The Basketball Player is Attracted to Understanding Physics’ Mysteries
University of Houston basketball walk-on and electrical engineering student Caleb Broodo only has one word to describe his collegiate experience – surreal.
The Cullen College of Engineering profiled Broodo’s journey at UH, juggling his basketball and academic careers. You can read the full profile here.
In addition to his engineering studies, Broodo is attracted to unraveling the mysteries of physics. In particular, he was studying quantum mechanics, signal processing and analysis of chirp signals with Donald J. Kouri, Ph.D.
Unfortunately, Kouri passed away from complications related to his heart in February 2021. However, Broodo said that Kouri was still inspiring his current studies and mindset.
“This weekend I am going to visit his lovely wife, Shirley, who says that Dr. Kouri had wanted me to pick up textbooks from his extensive library at home,” Broodo said. “I find comfort in thinking he is still assigning me homework. I am reading and learning about what he did, the people across the world whose scientific careers were propelled by him and the scientific contributions he made, of which fascinates me.”
Broodo added, “I hadn't realized until November of last year that he was going through all of these things related to his health while I was doing research with him. Despite dealing with that, he still found a way for me to come over his house, and to give lectures to me. That’s the highest level of commitment an instructor could give, and it is something I can only wish to give to a student of mine someday.”
Broodo is completing the research he and Kouri started with Gemunu Gunaratne, Ph.D., Moores Professor of Physics.
“Dr. Gunaratne is an excellent instructor,” Broodo said. “I am incredibly grateful he was willing to continue mentoring me after Dr. Kouri’s passing. I'm very much looking forward to the work he and I will be doing together.”
“I can't emphasize enough how much of an impact Dr. Kouri made on my life, and how he essentially motivated me to pursue science at the highest level,” Broodo said. “That's a feeling I hope I can cultivate in someone, not even necessarily about science, but to give them a sense of passion of their choosing.”
As of now, Broodo is interested in research opportunities and possibly teaching, after he earns his advanced degrees.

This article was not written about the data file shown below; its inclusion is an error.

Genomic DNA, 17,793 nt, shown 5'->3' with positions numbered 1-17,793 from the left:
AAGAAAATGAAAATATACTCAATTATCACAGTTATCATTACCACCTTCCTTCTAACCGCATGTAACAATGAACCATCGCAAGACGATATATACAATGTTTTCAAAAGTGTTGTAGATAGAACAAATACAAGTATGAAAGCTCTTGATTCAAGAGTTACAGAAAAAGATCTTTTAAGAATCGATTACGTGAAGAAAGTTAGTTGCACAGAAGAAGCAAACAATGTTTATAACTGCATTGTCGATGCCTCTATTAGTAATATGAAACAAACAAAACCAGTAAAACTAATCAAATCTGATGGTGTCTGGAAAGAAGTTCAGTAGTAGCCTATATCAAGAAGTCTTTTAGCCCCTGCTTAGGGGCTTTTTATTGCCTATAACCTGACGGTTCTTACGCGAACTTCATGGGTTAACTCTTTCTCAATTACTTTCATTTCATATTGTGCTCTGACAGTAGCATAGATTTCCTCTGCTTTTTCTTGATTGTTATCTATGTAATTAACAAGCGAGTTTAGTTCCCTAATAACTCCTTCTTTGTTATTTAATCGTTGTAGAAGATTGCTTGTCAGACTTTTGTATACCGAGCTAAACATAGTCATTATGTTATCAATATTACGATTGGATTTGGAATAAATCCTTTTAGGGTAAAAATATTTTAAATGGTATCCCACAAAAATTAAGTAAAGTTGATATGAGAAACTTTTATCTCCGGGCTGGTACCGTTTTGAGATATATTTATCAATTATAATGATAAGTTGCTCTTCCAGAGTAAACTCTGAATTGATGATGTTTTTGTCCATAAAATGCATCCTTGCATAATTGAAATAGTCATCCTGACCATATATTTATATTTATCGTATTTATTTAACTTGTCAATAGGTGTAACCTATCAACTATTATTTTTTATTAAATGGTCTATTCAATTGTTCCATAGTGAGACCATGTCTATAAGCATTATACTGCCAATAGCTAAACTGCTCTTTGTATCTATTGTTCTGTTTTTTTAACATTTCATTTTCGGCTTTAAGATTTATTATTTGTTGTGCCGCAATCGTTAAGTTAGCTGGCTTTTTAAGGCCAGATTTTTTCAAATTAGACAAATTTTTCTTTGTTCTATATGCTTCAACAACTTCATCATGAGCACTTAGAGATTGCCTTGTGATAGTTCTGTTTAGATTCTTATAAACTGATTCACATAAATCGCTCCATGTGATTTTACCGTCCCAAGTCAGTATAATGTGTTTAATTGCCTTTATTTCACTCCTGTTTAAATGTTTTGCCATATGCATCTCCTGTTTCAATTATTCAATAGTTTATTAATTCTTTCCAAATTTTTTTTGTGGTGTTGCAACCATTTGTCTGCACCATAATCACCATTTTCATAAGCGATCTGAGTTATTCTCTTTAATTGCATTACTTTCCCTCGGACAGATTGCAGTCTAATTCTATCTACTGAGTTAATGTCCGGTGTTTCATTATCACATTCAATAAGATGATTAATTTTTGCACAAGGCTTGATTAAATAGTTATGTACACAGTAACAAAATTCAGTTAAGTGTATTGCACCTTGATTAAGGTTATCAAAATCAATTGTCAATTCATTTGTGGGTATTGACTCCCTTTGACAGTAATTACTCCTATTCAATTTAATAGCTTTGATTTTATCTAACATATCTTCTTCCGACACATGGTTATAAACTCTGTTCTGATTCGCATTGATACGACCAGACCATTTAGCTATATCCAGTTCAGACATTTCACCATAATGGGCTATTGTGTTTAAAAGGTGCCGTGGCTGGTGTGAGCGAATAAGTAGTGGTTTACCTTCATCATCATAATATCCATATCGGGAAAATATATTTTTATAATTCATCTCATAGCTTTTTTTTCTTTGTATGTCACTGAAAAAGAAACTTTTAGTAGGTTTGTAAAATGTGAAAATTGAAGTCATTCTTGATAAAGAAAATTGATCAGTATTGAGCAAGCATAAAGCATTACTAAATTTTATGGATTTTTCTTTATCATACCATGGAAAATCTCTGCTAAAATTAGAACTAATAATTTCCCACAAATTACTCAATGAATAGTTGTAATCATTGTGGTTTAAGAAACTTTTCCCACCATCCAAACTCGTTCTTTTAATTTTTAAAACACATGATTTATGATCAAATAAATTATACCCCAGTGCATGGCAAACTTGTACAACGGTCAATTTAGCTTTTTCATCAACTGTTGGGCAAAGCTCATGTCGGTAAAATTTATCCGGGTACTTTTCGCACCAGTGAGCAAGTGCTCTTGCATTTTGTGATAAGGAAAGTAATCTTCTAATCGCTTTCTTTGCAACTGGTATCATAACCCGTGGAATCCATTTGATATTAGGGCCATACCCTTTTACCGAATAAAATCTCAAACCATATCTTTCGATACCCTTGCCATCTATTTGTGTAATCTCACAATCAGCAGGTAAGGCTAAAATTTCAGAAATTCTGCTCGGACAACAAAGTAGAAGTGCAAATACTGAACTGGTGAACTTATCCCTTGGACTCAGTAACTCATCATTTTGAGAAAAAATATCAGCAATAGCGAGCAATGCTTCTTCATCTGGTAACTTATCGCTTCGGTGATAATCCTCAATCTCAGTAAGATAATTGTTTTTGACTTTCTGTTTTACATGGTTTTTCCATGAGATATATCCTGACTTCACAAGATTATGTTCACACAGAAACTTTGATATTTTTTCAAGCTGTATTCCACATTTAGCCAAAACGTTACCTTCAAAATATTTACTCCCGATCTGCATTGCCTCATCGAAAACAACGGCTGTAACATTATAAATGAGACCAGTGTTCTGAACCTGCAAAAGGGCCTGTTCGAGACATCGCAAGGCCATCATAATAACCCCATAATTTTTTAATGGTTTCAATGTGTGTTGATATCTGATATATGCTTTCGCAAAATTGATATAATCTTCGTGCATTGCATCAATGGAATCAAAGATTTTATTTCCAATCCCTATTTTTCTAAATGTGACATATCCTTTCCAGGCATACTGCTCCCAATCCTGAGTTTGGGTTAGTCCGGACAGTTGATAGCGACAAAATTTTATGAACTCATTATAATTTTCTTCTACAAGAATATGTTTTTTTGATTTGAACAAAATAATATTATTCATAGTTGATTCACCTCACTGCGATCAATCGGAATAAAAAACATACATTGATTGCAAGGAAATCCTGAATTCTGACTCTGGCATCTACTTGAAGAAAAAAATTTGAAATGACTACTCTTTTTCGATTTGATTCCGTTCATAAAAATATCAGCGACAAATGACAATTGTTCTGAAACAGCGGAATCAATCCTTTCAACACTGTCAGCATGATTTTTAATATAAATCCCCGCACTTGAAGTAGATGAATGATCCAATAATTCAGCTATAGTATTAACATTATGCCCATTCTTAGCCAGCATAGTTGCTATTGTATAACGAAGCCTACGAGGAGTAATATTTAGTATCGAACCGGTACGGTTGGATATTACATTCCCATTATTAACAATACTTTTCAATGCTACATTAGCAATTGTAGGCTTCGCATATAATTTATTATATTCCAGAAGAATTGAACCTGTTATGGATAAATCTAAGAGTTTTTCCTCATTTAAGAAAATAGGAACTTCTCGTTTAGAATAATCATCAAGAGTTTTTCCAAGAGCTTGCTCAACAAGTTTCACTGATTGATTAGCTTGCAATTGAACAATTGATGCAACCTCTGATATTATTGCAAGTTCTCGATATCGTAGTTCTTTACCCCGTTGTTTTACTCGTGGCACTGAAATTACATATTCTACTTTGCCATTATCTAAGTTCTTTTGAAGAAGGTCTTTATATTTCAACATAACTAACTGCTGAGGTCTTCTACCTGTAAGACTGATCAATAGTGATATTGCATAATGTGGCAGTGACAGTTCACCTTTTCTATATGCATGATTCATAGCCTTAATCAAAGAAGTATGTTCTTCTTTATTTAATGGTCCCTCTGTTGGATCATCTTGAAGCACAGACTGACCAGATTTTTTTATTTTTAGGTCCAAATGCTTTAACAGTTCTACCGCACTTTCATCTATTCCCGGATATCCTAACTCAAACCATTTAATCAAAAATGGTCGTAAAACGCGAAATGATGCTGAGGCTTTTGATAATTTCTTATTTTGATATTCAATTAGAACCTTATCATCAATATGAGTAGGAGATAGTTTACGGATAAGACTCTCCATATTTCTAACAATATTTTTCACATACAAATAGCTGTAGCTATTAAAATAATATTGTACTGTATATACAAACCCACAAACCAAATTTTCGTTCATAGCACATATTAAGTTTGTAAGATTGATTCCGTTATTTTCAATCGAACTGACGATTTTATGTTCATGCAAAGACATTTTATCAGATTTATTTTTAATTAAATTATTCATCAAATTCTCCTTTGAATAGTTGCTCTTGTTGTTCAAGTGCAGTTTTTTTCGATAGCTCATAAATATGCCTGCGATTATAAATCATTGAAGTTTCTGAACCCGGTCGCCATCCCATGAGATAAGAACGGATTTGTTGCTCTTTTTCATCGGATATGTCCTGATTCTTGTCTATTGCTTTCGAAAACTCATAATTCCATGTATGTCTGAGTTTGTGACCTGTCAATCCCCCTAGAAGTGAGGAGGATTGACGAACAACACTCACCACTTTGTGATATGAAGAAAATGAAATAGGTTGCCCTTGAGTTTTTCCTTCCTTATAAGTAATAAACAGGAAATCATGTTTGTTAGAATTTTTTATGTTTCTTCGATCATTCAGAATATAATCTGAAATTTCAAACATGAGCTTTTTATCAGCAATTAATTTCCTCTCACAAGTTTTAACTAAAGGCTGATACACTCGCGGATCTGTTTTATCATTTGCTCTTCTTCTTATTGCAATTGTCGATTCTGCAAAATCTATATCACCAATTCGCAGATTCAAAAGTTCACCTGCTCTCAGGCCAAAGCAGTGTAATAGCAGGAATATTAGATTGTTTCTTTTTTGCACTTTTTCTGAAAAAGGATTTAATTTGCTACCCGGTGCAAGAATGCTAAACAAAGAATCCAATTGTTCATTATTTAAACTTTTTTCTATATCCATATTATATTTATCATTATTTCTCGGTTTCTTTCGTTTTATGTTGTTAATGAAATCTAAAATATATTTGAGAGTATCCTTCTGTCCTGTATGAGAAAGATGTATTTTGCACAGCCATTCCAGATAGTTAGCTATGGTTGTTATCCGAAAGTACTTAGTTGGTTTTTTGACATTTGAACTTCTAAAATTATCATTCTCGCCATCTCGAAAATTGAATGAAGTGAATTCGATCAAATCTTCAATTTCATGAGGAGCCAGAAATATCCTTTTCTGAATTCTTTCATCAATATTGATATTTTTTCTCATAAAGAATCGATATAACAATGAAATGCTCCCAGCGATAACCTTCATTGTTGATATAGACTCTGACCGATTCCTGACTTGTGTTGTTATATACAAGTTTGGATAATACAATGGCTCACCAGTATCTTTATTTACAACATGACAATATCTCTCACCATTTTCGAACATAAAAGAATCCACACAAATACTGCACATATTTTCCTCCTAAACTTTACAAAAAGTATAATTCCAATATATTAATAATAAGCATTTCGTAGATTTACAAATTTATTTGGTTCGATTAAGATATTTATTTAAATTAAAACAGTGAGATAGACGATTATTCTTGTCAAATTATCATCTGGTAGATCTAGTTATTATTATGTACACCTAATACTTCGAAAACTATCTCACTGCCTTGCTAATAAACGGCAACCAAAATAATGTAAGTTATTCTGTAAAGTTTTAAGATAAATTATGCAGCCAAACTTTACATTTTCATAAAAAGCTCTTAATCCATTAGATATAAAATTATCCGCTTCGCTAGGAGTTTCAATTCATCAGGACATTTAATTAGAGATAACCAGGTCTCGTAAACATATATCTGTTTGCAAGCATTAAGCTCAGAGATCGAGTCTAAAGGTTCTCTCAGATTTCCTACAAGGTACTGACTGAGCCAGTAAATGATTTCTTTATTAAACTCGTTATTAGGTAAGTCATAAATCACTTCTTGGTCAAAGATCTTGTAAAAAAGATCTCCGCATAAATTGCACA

“I don't know how good of a teacher I would be, but I certainly would be interested in giving to others what Dr. Kouri and other instructors had given to me,” he said. “I think my principal interest right now is to do research related to gravity. I've always found gravity peculiar. It, like electricity, is an overwhelming force that somehow acts at a distance, a difficult proposition for some to accept. The contributions Newton made, somehow realizing that the force that made an apple fall to the ground was the same force that governed the motion of the planets, was brilliant. Einstein, who was a genius, took that a step forward by introducing general relativity, which incorporates the idea of the spacetime geometry. The more I learn about general relativity, such as how it demonstrates that gravity is illusionary, the more I get foaming at the mouth. Due to modern technology, we have a chance to live the implications and discoveries Einstein predicted a century ago, such as observing gravitational waves. It’s mind-boggling how Newton and Einstein and several other scientists came up with their ideas. It makes you feel that the possibilities and imagination of the mind is absolutely unbounded. The human brain is pretty amazing.”
Broodo already has a research opportunity lined up for the summer.
“I am planning on conducting functional analysis of gravitational wave observations made at LIGO [Laser Interferometer Gravitational-Wave Observer] Laboratory this summer,” he said. “This is a special opportunity for me because I get to continue Dr. Kouri’s work, and I get to do something related to Einstein’s predictions. Einstein was someone I revered my entire life. He's my hero, and he makes me proud to be Jewish.”
With another laugh, Broodo apologized for the “massive information dump.”
“It’s pretty obvious how much I enjoy talking about physics, isn't it?” he said.
- Stephen Greenwell, Cullen College of Engineering